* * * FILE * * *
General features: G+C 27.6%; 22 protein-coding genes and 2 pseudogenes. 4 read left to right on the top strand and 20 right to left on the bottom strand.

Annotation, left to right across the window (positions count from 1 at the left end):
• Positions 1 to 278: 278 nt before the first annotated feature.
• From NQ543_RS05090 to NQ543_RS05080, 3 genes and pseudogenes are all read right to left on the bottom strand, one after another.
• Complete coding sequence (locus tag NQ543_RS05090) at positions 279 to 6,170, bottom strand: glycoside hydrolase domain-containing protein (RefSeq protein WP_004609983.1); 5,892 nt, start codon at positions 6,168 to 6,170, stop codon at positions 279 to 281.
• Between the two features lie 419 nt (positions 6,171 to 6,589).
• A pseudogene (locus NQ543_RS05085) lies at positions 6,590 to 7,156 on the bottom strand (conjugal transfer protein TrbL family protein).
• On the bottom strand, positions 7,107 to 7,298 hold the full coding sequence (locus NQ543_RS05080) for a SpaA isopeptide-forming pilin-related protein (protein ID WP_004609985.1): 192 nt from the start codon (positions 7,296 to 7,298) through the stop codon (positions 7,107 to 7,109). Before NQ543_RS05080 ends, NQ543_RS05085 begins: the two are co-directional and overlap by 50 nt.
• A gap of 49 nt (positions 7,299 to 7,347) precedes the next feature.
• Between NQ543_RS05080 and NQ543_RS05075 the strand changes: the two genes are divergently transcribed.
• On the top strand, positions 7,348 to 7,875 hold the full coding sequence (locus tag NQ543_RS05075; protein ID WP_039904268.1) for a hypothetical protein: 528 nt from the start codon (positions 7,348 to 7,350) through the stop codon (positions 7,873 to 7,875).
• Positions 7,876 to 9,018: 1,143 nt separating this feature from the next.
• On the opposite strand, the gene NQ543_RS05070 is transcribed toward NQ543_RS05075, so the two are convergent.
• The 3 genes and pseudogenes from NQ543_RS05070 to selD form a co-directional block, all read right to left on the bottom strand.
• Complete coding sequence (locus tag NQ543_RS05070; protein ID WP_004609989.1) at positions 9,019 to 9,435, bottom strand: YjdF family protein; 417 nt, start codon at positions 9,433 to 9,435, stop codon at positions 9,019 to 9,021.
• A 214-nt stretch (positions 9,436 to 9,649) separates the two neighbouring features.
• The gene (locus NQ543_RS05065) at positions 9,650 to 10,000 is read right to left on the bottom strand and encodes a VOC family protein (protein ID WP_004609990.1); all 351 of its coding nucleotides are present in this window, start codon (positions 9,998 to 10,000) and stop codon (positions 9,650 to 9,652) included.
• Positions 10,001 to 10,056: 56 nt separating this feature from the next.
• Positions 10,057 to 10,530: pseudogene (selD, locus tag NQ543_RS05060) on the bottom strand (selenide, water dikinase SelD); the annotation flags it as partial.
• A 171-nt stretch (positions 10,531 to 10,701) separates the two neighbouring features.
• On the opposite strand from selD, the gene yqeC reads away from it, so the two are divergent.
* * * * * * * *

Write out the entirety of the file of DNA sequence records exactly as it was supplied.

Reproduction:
General features: G+C 27.6%; 22 protein-coding genes and 2 pseudogenes. 4 read left to right on the top strand and 20 right to left on the bottom strand.

Annotation, left to right across the window (positions count from 1 at the left end):
• Positions 1 to 278: 278 nt before the first annotated feature.
• From NQ543_RS05090 to NQ543_RS05080, 3 genes and pseudogenes are all read right to left on the bottom strand, one after another.
• Complete coding sequence (locus tag NQ543_RS05090) at positions 279 to 6,170, bottom strand: glycoside hydrolase domain-containing protein (RefSeq protein WP_004609983.1); 5,892 nt, start codon at positions 6,168 to 6,170, stop codon at positions 279 to 281.
• Between the two features lie 419 nt (positions 6,171 to 6,589).
• A pseudogene (locus NQ543_RS05085) lies at positions 6,590 to 7,156 on the bottom strand (conjugal transfer protein TrbL family protein).
• On the bottom strand, positions 7,107 to 7,298 hold the full coding sequence (locus NQ543_RS05080) for a SpaA isopeptide-forming pilin-related protein (protein ID WP_004609985.1): 192 nt from the start codon (positions 7,296 to 7,298) through the stop codon (positions 7,107 to 7,109). Before NQ543_RS05080 ends, NQ543_RS05085 begins: the two are co-directional and overlap by 50 nt.
• A gap of 49 nt (positions 7,299 to 7,347) precedes the next feature.
• Between NQ543_RS05080 and NQ543_RS05075 the strand changes: the two genes are divergently transcribed.
• On the top strand, positions 7,348 to 7,875 hold the full coding sequence (locus tag NQ543_RS05075; protein ID WP_039904268.1) for a hypothetical protein: 528 nt from the start codon (positions 7,348 to 7,350) through the stop codon (positions 7,873 to 7,875).
• Positions 7,876 to 9,018: 1,143 nt separating this feature from the next.
• On the opposite strand, the gene NQ543_RS05070 is transcribed toward NQ543_RS05075, so the two are convergent.
• The 3 genes and pseudogenes from NQ543_RS05070 to selD form a co-directional block, all read right to left on the bottom strand.
• Complete coding sequence (locus tag NQ543_RS05070; protein ID WP_004609989.1) at positions 9,019 to 9,435, bottom strand: YjdF family protein; 417 nt, start codon at positions 9,433 to 9,435, stop codon at positions 9,019 to 9,021.
• A 214-nt stretch (positions 9,436 to 9,649) separates the two neighbouring features.
• The gene (locus NQ543_RS05065) at positions 9,650 to 10,000 is read right to left on the bottom strand and encodes a VOC family protein (protein ID WP_004609990.1); all 351 of its coding nucleotides are present in this window, start codon (positions 9,998 to 10,000) and stop codon (positions 9,650 to 9,652) included.
• Positions 10,001 to 10,056: 56 nt separating this feature from the next.
• Positions 10,057 to 10,530: pseudogene (selD, locus tag NQ543_RS05060) on the bottom strand (selenide, water dikinase SelD); the annotation flags it as partial.
• A 171-nt stretch (positions 10,531 to 10,701) separates the two neighbouring features.
• On the opposite strand from selD, the gene yqeC reads away from it, so the two are divergent.